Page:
Lyme antibodies may remain elevated forever in some patients and do not represent ongoing disease. The CDC and FDA advise caution regarding physicians or labs that have their own standards for the Western Blot test or do urine tests or other tests that are not generally used. There was such a controversy about this issue that in 2009, a day long conference was held in Washington, DC in which a panel of 9 experts in the field, not involved in the previous guidelines, heard testimony from 150 people. They reviewed the information for a year. The outcome was that the panel supported the previous guidelines that have been summarized above.
Diagnosis: When EM is present, it is usually too early for a blood test to show Lyme disease. Sometimes, with appropriate early treatment, the blood tests might not show evidence later either. Lyme may be diagnosed without testing when a characteristic EM rash is seen in an endemic area, especially if an engorged tick was actually noticed. When blood testing for antibodies to Lyme is done, elevated levels are confirmed with a Western Blot test, which is considered the gold standard for diagnosis. It is NOT recommended that people be tested routinely or for nonspecific symptoms like fatigue because in that case a positive result is just as likely to be a false positive as a true positive, and not represent true disease. At least 5% of the population may test positive for the antibodies with other infections as diverse as Ebstein-Barr (mono virus) or malaria. Testing the tick itself is not helpful, since even if it carries Lyme, it may not have transmitted it. Particularly in certain areas of New England, ticks may be co-infected with babesiosis or less often anaplasmosis (previously ehrlichiosis). Patients with these may have more severe illness, fever or changes in their blood counts. There is most concern for the very young, very old or those without a spleen.
Treatment: Cure rates of Lyme are very high, about 90% with a standard course of doxycycline (not to be used in children, pregnant or breastfeeding patients or those expected to have high sun exposure) or amoxicillin (not if allergic to penicillin) or cefuroxime. If someone is unable to take these, various forms of erythromycin can be used with a slightly lower cure rate. No difference in cure has been shown with 14 days versus 21 days of treatment for early Lyme. More advanced forms involving joints or the heart may be treated differently. About 15% of people will have fever, muscle and joint pain in the first day or two of treatment, representing a reaction to the organisms being destroyed.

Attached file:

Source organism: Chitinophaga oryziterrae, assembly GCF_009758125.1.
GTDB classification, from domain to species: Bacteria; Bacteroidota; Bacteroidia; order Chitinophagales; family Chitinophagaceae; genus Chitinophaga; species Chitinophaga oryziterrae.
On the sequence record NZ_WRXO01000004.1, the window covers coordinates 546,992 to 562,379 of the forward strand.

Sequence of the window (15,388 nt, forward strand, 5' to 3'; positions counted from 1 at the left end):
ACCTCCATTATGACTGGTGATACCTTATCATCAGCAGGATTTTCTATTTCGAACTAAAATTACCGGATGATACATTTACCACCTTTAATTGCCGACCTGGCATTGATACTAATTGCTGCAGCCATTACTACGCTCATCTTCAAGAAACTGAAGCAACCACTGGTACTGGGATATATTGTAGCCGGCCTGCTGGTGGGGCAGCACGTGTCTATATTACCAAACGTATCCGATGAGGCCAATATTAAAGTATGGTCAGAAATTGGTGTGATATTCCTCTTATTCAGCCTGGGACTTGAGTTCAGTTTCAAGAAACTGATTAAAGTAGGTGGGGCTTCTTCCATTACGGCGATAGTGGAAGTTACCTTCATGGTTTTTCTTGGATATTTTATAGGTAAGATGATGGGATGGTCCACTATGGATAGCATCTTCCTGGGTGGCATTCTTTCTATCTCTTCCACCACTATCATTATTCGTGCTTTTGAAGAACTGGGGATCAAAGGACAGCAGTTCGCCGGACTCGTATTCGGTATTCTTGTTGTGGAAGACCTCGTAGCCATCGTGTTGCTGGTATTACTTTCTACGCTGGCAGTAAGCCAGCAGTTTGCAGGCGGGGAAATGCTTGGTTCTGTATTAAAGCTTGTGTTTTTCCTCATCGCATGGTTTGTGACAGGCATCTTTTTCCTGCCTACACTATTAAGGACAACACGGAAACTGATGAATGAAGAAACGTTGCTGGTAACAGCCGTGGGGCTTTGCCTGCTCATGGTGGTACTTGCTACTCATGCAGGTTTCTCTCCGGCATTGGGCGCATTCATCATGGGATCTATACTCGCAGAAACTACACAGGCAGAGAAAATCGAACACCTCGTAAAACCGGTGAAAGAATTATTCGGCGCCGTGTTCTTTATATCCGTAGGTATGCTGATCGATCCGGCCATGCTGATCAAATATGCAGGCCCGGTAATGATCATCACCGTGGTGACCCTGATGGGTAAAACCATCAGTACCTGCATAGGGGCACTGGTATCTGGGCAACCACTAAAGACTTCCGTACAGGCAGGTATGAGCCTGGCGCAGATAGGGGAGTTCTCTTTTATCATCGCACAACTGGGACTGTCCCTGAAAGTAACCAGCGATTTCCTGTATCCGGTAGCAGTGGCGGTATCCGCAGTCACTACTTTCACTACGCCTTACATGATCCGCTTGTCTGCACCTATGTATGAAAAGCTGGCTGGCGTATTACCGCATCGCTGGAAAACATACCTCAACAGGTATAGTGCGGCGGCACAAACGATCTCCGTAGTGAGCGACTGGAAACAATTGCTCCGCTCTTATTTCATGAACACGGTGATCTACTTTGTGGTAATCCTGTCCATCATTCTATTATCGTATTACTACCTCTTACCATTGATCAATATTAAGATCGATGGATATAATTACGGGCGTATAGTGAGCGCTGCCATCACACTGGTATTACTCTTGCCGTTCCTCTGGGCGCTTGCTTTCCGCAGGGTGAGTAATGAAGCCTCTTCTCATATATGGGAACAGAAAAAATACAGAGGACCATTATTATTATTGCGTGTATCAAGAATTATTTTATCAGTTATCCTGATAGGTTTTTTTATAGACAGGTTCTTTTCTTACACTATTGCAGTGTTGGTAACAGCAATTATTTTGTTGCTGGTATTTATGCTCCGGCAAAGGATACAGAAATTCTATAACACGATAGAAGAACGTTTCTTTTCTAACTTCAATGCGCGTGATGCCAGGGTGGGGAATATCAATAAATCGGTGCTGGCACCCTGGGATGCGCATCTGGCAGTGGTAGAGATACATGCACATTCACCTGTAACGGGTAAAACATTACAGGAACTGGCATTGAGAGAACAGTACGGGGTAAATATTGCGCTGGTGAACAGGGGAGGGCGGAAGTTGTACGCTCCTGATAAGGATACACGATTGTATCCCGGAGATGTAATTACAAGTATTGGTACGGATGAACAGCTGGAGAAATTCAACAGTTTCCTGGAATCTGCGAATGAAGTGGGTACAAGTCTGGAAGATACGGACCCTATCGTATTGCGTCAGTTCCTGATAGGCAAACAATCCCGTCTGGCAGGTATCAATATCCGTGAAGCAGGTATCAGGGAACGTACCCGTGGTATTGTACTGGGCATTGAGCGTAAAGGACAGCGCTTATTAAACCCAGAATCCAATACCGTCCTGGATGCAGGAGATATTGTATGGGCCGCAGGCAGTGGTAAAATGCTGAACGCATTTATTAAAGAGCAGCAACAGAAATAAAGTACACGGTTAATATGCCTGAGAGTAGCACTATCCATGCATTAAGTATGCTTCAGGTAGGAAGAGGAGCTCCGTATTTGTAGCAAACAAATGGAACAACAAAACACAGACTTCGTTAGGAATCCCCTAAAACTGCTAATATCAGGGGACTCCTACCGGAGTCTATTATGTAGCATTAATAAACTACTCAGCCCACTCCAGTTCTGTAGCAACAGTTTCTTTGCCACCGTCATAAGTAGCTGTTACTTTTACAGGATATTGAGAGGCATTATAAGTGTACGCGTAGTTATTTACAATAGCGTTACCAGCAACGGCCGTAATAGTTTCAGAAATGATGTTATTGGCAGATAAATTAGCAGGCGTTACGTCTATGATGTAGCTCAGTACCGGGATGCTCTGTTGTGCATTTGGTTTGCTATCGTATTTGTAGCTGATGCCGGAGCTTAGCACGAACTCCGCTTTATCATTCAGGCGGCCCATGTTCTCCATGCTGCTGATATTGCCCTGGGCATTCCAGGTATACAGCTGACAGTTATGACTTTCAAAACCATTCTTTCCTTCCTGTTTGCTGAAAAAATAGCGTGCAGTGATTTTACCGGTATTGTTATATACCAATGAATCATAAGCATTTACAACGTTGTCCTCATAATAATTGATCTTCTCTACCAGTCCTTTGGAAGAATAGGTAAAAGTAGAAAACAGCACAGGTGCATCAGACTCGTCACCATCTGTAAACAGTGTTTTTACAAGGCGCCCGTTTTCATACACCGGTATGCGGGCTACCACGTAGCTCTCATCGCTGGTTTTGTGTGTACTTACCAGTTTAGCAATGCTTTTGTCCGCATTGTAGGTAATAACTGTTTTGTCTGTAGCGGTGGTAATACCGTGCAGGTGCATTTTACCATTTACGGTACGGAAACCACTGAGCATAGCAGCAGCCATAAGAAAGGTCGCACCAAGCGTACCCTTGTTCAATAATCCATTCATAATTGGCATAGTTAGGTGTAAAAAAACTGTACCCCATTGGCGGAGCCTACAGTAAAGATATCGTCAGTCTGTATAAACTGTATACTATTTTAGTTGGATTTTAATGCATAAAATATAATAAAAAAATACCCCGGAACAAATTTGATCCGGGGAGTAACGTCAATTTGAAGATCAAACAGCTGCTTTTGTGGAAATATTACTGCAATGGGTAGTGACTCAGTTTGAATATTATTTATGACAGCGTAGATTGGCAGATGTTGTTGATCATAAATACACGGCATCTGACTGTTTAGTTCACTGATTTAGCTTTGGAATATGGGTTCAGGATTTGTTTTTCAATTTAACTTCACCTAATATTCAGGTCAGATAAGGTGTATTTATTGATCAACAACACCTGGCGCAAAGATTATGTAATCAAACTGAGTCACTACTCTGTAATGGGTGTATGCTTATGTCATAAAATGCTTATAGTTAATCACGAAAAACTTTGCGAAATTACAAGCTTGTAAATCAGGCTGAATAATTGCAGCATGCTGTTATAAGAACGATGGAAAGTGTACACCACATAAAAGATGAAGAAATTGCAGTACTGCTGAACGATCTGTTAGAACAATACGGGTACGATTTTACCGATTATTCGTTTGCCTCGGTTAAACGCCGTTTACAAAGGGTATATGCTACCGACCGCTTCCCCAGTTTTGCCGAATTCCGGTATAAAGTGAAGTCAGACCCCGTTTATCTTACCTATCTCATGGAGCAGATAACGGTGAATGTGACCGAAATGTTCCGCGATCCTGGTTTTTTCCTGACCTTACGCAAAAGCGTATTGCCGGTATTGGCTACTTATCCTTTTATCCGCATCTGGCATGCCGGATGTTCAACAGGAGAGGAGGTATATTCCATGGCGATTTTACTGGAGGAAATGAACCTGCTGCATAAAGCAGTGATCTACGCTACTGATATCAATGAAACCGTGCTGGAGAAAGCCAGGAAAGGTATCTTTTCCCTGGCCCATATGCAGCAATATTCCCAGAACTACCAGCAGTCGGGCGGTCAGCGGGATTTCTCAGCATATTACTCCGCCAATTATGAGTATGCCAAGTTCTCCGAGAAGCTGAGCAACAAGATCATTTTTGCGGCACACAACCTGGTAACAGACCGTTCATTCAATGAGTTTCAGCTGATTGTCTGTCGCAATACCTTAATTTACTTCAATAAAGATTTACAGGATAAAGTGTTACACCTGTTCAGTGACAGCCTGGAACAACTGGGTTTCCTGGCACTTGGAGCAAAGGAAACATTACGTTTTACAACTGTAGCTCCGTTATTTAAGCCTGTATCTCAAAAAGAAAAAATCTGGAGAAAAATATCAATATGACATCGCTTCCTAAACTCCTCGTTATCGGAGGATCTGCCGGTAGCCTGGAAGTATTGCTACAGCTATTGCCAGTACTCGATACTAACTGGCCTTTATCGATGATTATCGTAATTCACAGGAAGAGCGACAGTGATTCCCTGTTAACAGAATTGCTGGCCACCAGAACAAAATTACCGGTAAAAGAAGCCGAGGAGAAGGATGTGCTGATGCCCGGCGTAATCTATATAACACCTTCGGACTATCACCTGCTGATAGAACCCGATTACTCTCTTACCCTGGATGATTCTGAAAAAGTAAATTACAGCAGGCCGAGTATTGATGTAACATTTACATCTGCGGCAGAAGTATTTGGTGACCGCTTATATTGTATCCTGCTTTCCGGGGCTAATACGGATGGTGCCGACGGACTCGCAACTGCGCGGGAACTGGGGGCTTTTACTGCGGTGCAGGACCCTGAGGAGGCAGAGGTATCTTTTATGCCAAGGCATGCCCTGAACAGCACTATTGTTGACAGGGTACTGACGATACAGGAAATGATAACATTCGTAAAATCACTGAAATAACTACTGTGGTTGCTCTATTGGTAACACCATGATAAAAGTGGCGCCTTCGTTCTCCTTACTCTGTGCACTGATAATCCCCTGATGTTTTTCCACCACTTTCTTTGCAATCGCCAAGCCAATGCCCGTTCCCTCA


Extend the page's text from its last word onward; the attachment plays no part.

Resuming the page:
Prevention: Insect repellants with at least 20% DEET and/or using a hat and covering the skin with pants and long-sleeved shirts are the best prevention. Bathing within 2 hours of exposure may help because ticks take at least 2 hours to fully attach. Removing ticks promptly by examining the common sites (see above) reduces the overall risk of Lyme to 1-3%. The CDC recommends using a fine-tipped tweezer to grasp the tick as close to the skin as possible, and pulling upward with steady pressure. Clean the site and your hands with rubbing alcohol, iodine scrub or soap and water. Submerge the tick in alcohol or flush it – do not crush it with your hand! When an engorged tick is removed, doxycycline 200 mg once can decrease the risk of Lyme, but is not routinely used. There is no evidence that Lyme can be spread by sexual contact, breastfeeding or sharing eating utensils with someone who has it.
Recurrence: Re-infection with another strain is possible. Usually those who had ‘late’ disease initially are protected against a recurrence because they have a more vigorous antibody response to the next exposure.
Enjoy the outdoors, but check for ticks, and see your doctor if you have concern about Lyme. The cdc.gov site has an excellent review and photos of ticks, EM and the procedure for tick removal.
1) Shapiro, E. Lyme Disease. NEJM 2014; 370:1724-31
4) Hu, L. Clinical manifestations of Lyme disease in adults. www.uptodate.com. July 2014
5) Hu, L. Diagnosis of Lyme disease. www.uptodate.com. July 2014.